The use of lasers for marking has become common in many industries and applications. Many of the every-day products which we take for granted, like the keyboard used to type these words, are marked using a laser.
There are also other less well known applications where lasers are used to mark individual items with data matrix codes, bar codes, serial numbers, dates and other pieces of important information, for a variety of reasons.
The flexibility of lasers, combined with their ability to mark a diverse range of metals, has seen the technology become the process of choice for manufacturers of high performance components, such as those used in aerospace or formula One race cars at one end of the spectrum and jewelers, who use lasers to mark and engrave precious metals such as gold, silver, platinum and titanium at the other.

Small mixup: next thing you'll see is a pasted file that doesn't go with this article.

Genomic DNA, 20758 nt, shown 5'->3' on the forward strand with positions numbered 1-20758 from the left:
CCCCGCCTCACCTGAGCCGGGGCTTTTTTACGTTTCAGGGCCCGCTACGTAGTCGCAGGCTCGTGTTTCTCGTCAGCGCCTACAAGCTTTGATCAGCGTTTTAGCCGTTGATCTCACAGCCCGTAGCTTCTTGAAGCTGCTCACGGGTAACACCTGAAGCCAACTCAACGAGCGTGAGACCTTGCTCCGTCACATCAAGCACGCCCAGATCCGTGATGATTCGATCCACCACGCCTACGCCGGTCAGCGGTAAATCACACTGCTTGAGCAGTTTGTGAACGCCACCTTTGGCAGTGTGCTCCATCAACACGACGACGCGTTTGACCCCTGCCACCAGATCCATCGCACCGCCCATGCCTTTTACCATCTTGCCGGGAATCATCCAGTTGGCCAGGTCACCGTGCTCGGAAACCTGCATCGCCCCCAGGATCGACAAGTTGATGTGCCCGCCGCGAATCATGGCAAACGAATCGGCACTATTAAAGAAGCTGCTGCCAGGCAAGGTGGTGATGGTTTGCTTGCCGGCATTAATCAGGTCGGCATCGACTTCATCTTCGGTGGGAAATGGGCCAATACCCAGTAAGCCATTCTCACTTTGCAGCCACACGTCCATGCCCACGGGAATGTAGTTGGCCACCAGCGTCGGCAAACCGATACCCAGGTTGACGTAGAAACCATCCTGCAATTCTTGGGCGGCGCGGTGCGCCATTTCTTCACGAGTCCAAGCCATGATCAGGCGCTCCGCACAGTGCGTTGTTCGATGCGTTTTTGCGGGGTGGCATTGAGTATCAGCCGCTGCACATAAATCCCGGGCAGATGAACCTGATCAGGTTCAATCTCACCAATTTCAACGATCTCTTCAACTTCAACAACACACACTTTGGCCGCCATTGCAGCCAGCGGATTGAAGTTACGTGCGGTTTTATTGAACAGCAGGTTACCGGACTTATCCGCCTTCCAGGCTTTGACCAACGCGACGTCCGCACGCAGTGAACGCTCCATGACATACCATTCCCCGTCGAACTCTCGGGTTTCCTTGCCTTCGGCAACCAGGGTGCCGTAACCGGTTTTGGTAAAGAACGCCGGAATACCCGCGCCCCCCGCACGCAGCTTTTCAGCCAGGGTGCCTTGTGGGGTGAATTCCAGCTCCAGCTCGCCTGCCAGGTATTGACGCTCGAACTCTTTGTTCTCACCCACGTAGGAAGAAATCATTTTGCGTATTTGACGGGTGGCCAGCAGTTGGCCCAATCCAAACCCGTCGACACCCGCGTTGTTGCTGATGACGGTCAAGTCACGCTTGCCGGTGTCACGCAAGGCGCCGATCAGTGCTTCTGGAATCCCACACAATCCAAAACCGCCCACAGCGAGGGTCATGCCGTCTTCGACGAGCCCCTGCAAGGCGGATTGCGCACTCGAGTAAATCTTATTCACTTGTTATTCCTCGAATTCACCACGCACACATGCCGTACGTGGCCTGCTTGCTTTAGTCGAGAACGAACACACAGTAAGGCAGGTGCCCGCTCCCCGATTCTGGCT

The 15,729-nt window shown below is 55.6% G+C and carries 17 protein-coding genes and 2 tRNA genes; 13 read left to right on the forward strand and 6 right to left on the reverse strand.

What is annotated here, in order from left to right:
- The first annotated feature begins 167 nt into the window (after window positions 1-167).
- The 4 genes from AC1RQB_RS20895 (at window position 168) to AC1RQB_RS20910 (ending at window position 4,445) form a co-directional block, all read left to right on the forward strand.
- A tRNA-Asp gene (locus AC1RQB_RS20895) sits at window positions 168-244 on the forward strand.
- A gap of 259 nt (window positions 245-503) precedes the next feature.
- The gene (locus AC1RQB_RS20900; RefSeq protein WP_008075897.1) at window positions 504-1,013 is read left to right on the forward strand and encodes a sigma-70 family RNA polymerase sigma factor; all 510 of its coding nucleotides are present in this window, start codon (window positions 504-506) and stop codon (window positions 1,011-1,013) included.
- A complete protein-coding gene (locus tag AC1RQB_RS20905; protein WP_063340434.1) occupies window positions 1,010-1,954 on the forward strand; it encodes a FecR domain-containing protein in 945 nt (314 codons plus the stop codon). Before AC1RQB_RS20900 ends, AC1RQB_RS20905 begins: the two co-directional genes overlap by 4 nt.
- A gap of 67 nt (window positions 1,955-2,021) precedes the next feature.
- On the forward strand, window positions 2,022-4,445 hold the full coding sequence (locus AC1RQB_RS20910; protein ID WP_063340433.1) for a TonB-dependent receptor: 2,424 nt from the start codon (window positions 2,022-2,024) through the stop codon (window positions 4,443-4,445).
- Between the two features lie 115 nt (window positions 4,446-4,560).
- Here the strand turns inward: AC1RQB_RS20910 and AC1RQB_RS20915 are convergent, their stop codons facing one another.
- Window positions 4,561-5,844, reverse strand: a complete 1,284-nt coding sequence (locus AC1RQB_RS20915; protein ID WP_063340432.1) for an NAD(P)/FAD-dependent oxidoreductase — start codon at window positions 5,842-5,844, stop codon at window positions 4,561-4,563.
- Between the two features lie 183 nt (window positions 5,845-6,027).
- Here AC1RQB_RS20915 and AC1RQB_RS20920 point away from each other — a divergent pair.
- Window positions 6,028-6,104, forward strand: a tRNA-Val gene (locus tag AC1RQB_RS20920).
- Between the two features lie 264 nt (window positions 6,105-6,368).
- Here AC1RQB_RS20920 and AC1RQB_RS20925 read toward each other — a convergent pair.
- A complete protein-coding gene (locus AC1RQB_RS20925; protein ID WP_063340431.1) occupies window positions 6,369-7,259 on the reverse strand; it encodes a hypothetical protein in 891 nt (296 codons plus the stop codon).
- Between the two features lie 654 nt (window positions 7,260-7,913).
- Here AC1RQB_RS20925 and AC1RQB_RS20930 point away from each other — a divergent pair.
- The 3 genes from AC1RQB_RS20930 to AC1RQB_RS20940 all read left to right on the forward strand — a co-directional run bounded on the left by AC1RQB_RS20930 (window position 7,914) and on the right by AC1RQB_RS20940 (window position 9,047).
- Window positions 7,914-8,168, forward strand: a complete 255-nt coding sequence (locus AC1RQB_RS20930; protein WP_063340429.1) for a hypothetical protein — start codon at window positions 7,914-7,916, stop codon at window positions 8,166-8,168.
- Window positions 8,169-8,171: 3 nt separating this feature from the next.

PowerLine E-10 lasers from Laser Resources are flexible and able to produce either round or square matrix elements although dense information, squares are often preferred. The laser can also mark small codes (down to 1mm X 1mm), which is not possible using other marking techniques. Due to their small size and large data capacity, the data matrix codes make it possible to identify nearly every component on the car from wishbones and steering racks, to pistons, fuel injectors and even nuts and bolts.
The high beam quality produces a small focused spot and this combined with short pulse lengths enables high quality matrix codes to be produced on almost all materials including steel, titanium and aluminium.
The PowerLine E-10 laser can produce codes much smaller than 1mm X 1mm but both the mechanic and the code reader would struggle to actually find and read the code.